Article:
damages specified in the default judgment,” such as by relying on detailed affidavits and
documentary evidence. Transatlantic Marine Claims Agency, Inc. v. Ace Shipping Corp., 109
F.3d 105, 111 (2d Cir. 1997) (internal quotation marks omitted).
In support of its motion for default judgment, plaintiff has submitted the declaration of
Jeremy B. Warren, plaintiff’s Corporate Counsel. The Warren affidavit describes the sales
between plaintiff and AP Royal and has annexed and authenticated the invoices totaling
$170,250. Each invoice bears the notation that the sale is subject to PACA’s statutory trust. The
Warren affidavit also contains a table listing each sale and computing interest, which when
added to the principal totals $194,240.95.
The principal amount claimed is sufficiently proven by the invoices; it is essentially an
account stated, see generally In re Rockefeller Ctr. Props., 266 B.R. 52, 57 (S.D.N.Y. 2001),
with additional protection provided by federal law as a PACA trust. Similarly, the allegations in
the complaint as to the individual defendant Yakubov’s control of the business are sufficient to
impose liability. See e.g., Felix Produce Corp. v. New Lots Food Corp., 2009 WL 2985444, *2
(E.D.N.Y. Sept.14, 2009); John Georgallas Banana Distribs. of N.Y., Inc. v. N & S Tropical
Produce, Inc., 2008 WL 2788410, *4 (E.D.N.Y. July 15, 2008); Brigiotta’s Farmland Produce &
Garden Ctr., Inc. v. Przykuta, 2006 WL 3240729, *3-4 (W.D.N.Y. July 13, 2006); see also “R”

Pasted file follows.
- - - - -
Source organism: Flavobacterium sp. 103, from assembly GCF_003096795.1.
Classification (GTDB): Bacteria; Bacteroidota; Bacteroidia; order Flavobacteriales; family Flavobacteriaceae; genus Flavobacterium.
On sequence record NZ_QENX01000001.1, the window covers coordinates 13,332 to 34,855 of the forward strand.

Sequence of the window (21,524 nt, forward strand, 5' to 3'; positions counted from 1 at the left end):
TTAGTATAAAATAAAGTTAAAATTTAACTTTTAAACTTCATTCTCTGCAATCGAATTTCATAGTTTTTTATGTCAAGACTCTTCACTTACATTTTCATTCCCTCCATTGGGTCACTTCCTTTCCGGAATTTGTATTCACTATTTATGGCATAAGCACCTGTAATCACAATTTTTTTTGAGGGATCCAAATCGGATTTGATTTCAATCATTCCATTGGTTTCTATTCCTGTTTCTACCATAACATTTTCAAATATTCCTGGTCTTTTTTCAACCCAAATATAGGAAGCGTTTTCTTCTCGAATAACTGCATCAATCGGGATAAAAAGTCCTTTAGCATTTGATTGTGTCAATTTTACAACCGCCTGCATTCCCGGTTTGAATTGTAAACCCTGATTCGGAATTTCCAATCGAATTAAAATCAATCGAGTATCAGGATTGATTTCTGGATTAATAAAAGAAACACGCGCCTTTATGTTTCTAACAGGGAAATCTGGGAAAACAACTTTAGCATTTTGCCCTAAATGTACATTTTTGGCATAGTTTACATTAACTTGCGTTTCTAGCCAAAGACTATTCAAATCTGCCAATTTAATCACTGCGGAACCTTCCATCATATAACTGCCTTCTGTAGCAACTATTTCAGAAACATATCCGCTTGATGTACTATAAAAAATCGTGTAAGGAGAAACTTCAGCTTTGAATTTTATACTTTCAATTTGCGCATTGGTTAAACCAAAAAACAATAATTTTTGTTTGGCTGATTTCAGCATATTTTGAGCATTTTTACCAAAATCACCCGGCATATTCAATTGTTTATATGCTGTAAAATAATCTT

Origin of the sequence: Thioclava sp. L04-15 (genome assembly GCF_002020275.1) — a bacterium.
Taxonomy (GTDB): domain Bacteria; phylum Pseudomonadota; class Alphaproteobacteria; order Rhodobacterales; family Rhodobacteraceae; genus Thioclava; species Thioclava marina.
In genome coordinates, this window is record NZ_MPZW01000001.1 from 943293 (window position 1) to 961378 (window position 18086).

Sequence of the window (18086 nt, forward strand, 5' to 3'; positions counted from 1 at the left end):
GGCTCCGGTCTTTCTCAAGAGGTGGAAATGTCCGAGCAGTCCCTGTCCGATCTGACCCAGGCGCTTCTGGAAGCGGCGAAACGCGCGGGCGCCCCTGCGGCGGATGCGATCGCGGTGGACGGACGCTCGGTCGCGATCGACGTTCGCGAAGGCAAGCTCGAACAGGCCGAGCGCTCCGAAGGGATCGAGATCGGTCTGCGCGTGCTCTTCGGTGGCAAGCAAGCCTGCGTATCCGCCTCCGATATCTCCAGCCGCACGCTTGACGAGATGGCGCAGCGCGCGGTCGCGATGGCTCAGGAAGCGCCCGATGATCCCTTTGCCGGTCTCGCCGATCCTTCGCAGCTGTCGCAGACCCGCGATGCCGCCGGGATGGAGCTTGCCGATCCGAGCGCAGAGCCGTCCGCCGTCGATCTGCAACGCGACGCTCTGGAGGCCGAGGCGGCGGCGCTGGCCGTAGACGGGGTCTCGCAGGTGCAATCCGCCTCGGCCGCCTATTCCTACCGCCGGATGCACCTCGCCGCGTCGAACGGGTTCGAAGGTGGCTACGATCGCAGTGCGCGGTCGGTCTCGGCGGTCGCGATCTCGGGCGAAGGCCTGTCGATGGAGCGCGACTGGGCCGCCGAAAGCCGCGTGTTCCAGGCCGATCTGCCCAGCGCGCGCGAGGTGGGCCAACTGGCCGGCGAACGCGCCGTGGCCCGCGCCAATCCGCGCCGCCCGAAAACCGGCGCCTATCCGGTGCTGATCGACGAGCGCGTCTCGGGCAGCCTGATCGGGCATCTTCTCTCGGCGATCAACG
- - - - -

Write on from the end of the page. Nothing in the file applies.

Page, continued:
Best Produce, Inc. v. DiSapio, 540 F.3d 115, 125 n. 8 (2d Cir. 2008).
As to interest, the invoices contain a contractual term fixing the interest rate, and courts
will generally enforce such a rate. See Taylor & Fulton Packing, LLC v. Maro Int’l Foods, LLC,
2011 WL 6329194 (E.D.N.Y. Dec. 16, 2011).
Finally, as provided by the invoices, plaintiff is entitled to recover attorneys’ fees and
costs pursuant to the invoices. PACA explicitly provides for an award of attorneys’ fees when
“the parties’ contract so provides,” as the fees “become subject to the PACA trust together with
the principal debt.” Dayoub Mktg., Inc. v. S.K. Produce Corp., 2005 WL 3006032, *4 (S.D.N.Y.
Nov. 9, 2005) (citing, inter alia, Country Best v. Christopher Ranch, LLC, 361 F. 3d 629, 632-33
(11th Cir. 2004)). Plaintiff requests $4000 in attorneys’ fees computed at the rate of $250 per
hour over 16 hours. Both the rate and the hours expended are eminently reasonable and will be
awarded. 1 In addition, plaintiff is entitled to recover costs of $899.50, consisting of $400 for the
filing fee and $499.50 for process server fees. 2
The motion for a default judgment is granted. Plaintiff shall have judgment in its favor
against defendants, jointly and severally, in the amount of $199,140.45 plus post-judgment
interest. Judgment will be separately entered pursuant to Federal Rule of Civil Procedure 58.
Digitally signed by Brian
Dated: Brooklyn, New York
May 23, 2017
The Court commends plaintiff’s counsel on the quality and thoroughness of the motion for default judgment.
The individual defendant proved difficult to serve, and indeed, the allegations in the complaint suggest that
defendants’ entire business may have been a sham.